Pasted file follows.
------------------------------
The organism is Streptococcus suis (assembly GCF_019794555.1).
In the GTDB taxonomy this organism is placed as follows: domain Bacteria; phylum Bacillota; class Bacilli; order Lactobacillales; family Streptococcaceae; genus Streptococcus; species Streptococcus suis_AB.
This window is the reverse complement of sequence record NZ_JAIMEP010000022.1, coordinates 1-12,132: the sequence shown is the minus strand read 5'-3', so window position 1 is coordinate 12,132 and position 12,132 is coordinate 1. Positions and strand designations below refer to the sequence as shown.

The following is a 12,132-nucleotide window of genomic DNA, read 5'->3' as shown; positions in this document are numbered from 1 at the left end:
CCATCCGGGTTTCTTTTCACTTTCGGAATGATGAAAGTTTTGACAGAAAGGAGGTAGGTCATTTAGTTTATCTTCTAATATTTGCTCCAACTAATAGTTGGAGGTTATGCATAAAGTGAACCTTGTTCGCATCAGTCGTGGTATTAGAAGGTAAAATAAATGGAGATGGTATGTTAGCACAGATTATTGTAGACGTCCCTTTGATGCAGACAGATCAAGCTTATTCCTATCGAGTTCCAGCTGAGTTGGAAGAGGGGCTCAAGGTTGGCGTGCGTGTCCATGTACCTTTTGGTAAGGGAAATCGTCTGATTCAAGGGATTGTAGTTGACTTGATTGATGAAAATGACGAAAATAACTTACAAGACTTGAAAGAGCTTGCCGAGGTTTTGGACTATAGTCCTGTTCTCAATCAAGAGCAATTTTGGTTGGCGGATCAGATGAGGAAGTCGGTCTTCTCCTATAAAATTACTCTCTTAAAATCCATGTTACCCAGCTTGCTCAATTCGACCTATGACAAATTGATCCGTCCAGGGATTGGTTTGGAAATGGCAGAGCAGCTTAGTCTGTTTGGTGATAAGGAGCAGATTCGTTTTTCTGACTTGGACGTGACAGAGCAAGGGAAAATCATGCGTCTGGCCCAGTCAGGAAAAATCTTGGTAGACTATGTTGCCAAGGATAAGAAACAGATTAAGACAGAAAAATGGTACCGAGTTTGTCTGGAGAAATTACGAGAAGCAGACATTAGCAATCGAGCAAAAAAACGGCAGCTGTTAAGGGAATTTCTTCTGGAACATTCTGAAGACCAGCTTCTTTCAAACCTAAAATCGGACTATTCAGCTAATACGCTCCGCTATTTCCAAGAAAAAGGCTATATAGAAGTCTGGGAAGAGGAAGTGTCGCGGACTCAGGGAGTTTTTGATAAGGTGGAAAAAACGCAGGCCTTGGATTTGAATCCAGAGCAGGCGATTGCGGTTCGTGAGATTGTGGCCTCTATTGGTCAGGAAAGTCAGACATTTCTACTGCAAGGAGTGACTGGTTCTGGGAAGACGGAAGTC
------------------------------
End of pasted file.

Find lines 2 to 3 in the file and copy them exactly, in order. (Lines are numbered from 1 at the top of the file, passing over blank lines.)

In the GTDB taxonomy this organism is placed as follows: domain Bacteria; phylum Bacillota; class Bacilli; order Lactobacillales; family Streptococcaceae; genus Streptococcus; species Streptococcus suis_AB.
This window is the reverse complement of sequence record NZ_JAIMEP010000022.1, coordinates 1-12,132: the sequence shown is the minus strand read 5'-3', so window position 1 is coordinate 12,132 and position 12,132 is coordinate 1. Positions and strand designations below refer to the sequence as shown.